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Boston doc named president of Doctors Without Borders

Joshua Lutz/ Doctors Without Borders

Who

Dr. Deane Marchbein

What

Marchbein was recently elected president of the board of directors for Doctors Without Borders USA. The international organization provides health care and medical training in war torn and impoverished countries. Also known by its French name, Medecins San Frontieres (MSF), it won the 1999 Nobel Peace Prize. Marchbein, an anesthesiologist at Cambridge Health Alliance, affiliated with Massachusetts General Hospital, joined Doctors Without Borders in 2006.

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Q. What was your first mission?

A. In January of 2006, I went to the Ivory Coast. It was in the middle of a civil war, and I was working behind rebel lines. The most dangerous part of that mission was the six-hour drive from the airport to the government-run hospital. It had been abandoned because it was behind enemy lines. I was the sole anesthesiologist running the operating room, the recovery room, and the so-called intensive care unit.

Q. What sorts of cases did you see?

A. They didn’t have the concept of pediatric wards, so children with surgical problems were with the adults. I saw a lot of children burned in fires because they cook over open fires. They were getting infected because they were with the general patient population. I asked the hospital manager for some mattresses, and we started a burn unit in one corner of the ICU. If you identified a problem and a solution, it was pretty easy to implement. It’s pretty exciting to be in the field.

Q. It can also be dangerous. MSF workers have been arrested, killed, and kidnapped. Some have contracted the diseases they are fighting.

‘MSF makes a huge effort to mitigate the risk and keep their people safe. But it’s kind of inherent in the places where we work; you can’t always keep people safe.’

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A. Two of our colleagues were killed in Kenya six months ago. Two of our Spanish colleagues were kidnapped in Somalia and have been held for 7½ months. MSF makes a huge effort to mitigate the risk and keep their people safe. But it’s kind of inherent in the places where we work; you can’t always keep people safe.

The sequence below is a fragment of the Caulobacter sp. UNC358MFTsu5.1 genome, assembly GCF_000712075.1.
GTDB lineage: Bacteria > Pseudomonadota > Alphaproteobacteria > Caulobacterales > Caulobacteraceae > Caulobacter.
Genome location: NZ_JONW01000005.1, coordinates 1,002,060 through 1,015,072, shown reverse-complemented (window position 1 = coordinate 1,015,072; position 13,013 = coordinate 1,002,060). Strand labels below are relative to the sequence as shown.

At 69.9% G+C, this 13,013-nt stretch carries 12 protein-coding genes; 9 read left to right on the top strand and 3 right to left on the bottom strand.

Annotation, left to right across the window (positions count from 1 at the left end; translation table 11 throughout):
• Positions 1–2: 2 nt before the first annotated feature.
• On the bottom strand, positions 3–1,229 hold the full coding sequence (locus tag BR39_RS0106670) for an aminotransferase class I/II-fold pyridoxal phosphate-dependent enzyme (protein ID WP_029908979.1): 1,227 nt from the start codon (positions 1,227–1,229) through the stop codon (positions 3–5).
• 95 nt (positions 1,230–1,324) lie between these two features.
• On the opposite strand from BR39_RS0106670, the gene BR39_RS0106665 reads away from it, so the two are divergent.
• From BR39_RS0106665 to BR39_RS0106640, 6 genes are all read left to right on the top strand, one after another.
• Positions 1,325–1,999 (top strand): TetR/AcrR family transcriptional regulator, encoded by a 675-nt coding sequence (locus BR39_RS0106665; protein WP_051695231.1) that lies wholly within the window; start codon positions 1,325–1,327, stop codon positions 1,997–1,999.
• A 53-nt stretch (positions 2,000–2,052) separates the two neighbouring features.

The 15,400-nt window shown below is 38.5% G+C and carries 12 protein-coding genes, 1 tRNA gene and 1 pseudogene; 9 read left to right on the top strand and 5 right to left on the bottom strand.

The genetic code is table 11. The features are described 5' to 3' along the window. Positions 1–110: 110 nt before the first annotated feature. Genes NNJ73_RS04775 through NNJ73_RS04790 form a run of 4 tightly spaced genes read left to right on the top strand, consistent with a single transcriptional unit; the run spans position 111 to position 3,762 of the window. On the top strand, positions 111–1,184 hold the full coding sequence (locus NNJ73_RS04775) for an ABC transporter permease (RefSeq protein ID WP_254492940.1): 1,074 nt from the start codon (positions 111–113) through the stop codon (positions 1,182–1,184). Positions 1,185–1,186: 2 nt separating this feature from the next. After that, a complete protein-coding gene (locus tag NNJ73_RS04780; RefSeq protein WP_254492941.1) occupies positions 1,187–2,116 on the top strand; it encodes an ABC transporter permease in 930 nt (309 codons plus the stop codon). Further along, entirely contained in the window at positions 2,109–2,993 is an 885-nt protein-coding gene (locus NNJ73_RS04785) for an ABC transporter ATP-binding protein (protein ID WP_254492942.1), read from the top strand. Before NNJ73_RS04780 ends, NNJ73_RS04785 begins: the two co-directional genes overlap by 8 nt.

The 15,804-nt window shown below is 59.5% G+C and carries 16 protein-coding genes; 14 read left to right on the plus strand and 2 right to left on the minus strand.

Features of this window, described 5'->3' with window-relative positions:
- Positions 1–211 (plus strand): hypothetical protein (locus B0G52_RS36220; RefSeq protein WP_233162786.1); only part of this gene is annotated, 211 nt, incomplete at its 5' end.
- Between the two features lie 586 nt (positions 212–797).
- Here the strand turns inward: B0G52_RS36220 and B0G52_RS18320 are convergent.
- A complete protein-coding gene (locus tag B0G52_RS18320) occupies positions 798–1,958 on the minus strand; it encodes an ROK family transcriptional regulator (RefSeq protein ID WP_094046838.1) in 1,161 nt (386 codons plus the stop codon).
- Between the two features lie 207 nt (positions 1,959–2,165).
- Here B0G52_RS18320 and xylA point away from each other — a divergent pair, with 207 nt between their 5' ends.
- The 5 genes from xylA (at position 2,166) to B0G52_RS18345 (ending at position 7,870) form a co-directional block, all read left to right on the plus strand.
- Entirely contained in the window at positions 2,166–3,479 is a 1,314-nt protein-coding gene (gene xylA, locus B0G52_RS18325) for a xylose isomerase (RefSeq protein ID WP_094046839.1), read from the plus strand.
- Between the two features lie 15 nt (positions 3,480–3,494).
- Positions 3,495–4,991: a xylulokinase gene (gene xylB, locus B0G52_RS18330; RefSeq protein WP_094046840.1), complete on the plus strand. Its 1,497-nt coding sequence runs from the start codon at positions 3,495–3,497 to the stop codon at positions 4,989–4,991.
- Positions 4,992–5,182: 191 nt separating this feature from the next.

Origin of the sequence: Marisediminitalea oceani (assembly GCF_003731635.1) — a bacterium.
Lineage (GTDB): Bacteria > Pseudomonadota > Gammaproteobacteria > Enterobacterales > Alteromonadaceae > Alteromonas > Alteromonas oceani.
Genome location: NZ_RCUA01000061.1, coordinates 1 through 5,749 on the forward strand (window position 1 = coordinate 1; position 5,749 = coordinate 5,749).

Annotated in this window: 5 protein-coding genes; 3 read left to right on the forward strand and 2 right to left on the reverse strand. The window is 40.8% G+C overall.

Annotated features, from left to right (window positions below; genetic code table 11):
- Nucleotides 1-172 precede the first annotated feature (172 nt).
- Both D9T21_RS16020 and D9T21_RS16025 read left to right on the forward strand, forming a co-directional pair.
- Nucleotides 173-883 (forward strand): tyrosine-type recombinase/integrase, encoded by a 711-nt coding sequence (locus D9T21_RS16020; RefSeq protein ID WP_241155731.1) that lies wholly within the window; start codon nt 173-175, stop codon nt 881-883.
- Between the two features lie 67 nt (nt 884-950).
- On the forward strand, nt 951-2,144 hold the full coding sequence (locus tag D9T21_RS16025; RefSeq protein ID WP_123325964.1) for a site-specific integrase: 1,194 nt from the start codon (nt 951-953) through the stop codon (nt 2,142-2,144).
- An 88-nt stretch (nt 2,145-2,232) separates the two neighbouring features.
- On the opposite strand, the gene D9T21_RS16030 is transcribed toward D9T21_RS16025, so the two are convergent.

Q. Tell me about a dangerous spot where you have worked.

A. I spent this winter in Lebanon, working on getting medical supplies into Syria. Health facilities, doctors, and nurses were targeted. Since we were not sure we could keep the team safe, we had to abandon the idea of putting them in the field. So I Skyped with medical counterparts to understand what they needed and I taught a trauma course in Lebanon for those who might be going to Syria. And we were finding ways to get medical supplies in there.

Q. How did you do that?

A. Basically it’s about consorting with smugglers. There are thousands of years’ worth of well-worn smuggling routes from bordering countries. So instead of flatscreen TVs, they were smuggling in medical supplies.

Q. How often do you go on missions?

A. I do a mission or two every year. I take an unpaid leave of absence. My employer has been extraordinary flexible and generous in accommodating me. As an anesthesiologist, my missions are relatively short. I do six to eight weeks in the field.

Q. What are your duties as president?

A. My responsibility is to be the public representative, talking to professional societies, the media, donors, helping recruit people to work for the organization. For me, the work I do in the field informs my work on the board. More than going on a visit as a VIP, being a foot soldier in the field gives me a grass-roots understanding of what we’re doing.

Q. Given the sometimes dangerous nature of the work, do you have trouble recruiting?

A. A lot of people would love to go with us but they’re not prepared to make the time commitment one needs to make. For a general doctor, it’s a 6-to-12-month commitment, which is huge. I can’t tell you how many doctors say, “I’d love to go, but why won’t they take me for two weeks?” The continuity of the project requires a longer commitment.

Q. Do people get paid?

A. For the first 12 months, they’re paid at a fairly low salary to encourage volunteerism. After you’ve worked with them for a year, the salary goes up, but it’s never anywhere close to the salary someone would make in the US. The majority of the people I work with in the field are locally hired people paid by MSF. For every international staffer, there are 10 local staff.

Q. Tell me about a patient you particularly remember.

A. There’s one from every year. The really amazing thing about MSF, and what keeps me coming back, is that I’ve felt on every mission that there is always a person or group of people whose lives were saved or improved because of my particular skills.

Bella English can be reached at english@globe.com.
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